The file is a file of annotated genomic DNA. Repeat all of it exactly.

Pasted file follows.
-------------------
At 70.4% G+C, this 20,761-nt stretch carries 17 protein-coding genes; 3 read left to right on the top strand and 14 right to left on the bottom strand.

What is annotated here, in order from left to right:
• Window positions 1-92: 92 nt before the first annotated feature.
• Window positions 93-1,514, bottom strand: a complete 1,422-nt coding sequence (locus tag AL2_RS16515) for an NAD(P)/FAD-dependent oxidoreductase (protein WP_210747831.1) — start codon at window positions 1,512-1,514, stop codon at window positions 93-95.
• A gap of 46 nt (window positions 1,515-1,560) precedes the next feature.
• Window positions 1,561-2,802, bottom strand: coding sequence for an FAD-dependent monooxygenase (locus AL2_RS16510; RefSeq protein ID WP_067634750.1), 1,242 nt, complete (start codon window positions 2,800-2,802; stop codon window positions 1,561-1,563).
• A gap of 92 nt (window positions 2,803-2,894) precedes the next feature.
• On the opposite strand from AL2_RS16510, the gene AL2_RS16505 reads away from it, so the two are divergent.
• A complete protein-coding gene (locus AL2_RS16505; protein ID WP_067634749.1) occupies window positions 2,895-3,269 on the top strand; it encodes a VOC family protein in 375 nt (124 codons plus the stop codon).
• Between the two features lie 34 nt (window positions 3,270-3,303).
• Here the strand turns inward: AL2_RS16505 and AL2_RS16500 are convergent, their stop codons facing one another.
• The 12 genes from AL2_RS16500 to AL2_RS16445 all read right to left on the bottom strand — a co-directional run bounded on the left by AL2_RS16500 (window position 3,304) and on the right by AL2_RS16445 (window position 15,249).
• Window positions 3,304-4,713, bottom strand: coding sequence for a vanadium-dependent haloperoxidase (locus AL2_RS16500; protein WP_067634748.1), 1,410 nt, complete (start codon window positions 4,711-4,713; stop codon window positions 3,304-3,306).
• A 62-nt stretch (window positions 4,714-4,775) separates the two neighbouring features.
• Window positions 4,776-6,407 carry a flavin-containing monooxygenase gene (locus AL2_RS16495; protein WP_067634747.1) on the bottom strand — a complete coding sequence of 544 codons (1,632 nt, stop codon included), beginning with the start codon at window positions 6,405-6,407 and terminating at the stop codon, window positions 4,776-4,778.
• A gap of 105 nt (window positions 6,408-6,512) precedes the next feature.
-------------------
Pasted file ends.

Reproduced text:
At 70.4% G+C, this 20,761-nt stretch carries 17 protein-coding genes; 3 read left to right on the top strand and 14 right to left on the bottom strand.

What is annotated here, in order from left to right:
• Window positions 1-92: 92 nt before the first annotated feature.
• Window positions 93-1,514, bottom strand: a complete 1,422-nt coding sequence (locus tag AL2_RS16515) for an NAD(P)/FAD-dependent oxidoreductase (protein WP_210747831.1) — start codon at window positions 1,512-1,514, stop codon at window positions 93-95.
• A gap of 46 nt (window positions 1,515-1,560) precedes the next feature.
• Window positions 1,561-2,802, bottom strand: coding sequence for an FAD-dependent monooxygenase (locus AL2_RS16510; RefSeq protein ID WP_067634750.1), 1,242 nt, complete (start codon window positions 2,800-2,802; stop codon window positions 1,561-1,563).
• A gap of 92 nt (window positions 2,803-2,894) precedes the next feature.
• On the opposite strand from AL2_RS16510, the gene AL2_RS16505 reads away from it, so the two are divergent.
• A complete protein-coding gene (locus AL2_RS16505; protein ID WP_067634749.1) occupies window positions 2,895-3,269 on the top strand; it encodes a VOC family protein in 375 nt (124 codons plus the stop codon).
• Between the two features lie 34 nt (window positions 3,270-3,303).
• Here the strand turns inward: AL2_RS16505 and AL2_RS16500 are convergent, their stop codons facing one another.
• The 12 genes from AL2_RS16500 to AL2_RS16445 all read right to left on the bottom strand — a co-directional run bounded on the left by AL2_RS16500 (window position 3,304) and on the right by AL2_RS16445 (window position 15,249).
• Window positions 3,304-4,713, bottom strand: coding sequence for a vanadium-dependent haloperoxidase (locus AL2_RS16500; protein WP_067634748.1), 1,410 nt, complete (start codon window positions 4,711-4,713; stop codon window positions 3,304-3,306).
• A 62-nt stretch (window positions 4,714-4,775) separates the two neighbouring features.
• Window positions 4,776-6,407 carry a flavin-containing monooxygenase gene (locus AL2_RS16495; protein WP_067634747.1) on the bottom strand — a complete coding sequence of 544 codons (1,632 nt, stop codon included), beginning with the start codon at window positions 6,405-6,407 and terminating at the stop codon, window positions 4,776-4,778.
• A gap of 105 nt (window positions 6,408-6,512) precedes the next feature.